CROs and sponsors need to get better at defining the questions they are asking in clinical trials according to researchers who say developers often fail to plan for “intercurrent events.”
The conclusion is set out in a paper published in the British Medical Journal (BMJ) in June that looked at “estimands,” the precise primary question being addressed about an intervention in a clinical trial.
The research also examined strategies used to handle post-randomization events - such as intervention discontinuations or uses of additional drug treatments, which are known as intercurrent events.
In all, 255 randomized clinical trials were included in the review. And the key finding is that none of the studies clearly stated all the attributes of the estimand under examination according to the authors.
In 117 of 255 trials, the primary estimand could be determined from the reported methods. Intercurrent events were reported in 242 of 255 trials; but the handling of these could only be determined in 125 of 255 trials.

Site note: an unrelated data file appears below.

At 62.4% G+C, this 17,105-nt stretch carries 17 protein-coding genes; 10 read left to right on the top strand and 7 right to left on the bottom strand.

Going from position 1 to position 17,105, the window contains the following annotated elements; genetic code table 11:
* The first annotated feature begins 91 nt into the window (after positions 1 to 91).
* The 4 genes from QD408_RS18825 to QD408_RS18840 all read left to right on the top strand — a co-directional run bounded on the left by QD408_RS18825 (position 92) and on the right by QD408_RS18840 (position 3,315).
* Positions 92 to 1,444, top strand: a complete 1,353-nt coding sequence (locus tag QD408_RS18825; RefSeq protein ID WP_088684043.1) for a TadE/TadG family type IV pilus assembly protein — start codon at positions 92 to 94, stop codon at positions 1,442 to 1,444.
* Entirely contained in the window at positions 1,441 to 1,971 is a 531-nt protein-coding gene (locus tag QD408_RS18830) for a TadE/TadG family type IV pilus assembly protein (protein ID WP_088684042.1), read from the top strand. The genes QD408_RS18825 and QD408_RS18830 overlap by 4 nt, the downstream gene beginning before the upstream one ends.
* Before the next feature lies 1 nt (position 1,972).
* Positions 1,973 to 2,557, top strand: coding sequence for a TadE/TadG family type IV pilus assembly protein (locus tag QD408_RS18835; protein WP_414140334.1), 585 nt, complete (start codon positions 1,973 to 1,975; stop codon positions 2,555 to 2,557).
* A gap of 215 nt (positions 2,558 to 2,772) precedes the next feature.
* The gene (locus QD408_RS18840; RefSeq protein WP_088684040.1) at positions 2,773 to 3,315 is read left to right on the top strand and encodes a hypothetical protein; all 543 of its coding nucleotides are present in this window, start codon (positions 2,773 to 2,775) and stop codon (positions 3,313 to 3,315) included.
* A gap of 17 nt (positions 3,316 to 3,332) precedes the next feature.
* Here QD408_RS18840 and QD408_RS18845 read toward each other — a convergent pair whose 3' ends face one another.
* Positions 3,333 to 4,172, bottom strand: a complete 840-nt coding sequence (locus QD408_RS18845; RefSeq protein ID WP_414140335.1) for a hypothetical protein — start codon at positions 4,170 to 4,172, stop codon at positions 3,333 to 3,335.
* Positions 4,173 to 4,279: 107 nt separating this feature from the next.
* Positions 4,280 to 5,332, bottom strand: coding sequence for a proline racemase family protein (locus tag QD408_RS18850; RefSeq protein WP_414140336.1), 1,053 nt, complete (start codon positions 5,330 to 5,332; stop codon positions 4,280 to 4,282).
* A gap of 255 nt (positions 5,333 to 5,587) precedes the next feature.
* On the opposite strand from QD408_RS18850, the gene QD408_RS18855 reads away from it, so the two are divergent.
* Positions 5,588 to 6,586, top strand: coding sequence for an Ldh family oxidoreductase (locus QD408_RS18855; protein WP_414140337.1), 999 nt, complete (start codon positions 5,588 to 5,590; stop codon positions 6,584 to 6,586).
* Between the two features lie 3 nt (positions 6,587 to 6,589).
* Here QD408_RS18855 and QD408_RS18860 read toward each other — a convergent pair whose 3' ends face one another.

And in those trials that did report intercurrent events, most did not consider it in the calculation of the treatment effect.
The findings suggest drug firms and their CRO partners need to be clearer about their intentions from the outset according to the authors.
“Researchers should describe estimands in trial reports so that the precise research questions being addressed for medical interventions can be understood by all. While 46% of primary estimands could be inferred from the reported methods by our statistical reviewers, inferability is likely to be lower for typical clinical readers and other non-methodologists, including patients reading trial results.
“Specifying estimands has a clear benefit here: it breaks down the details behind technical language, enabling transparent interpretation for all without the need for statistical knowledge or input,” they write.
They add that “use of estimands can help clarify the precise study question. Trialists should explicitly describe estimands in trial reports, thereby allowing all stakeholders - including clinicians, patients, and policy makers - to make fully informed decisions about medical interventions.”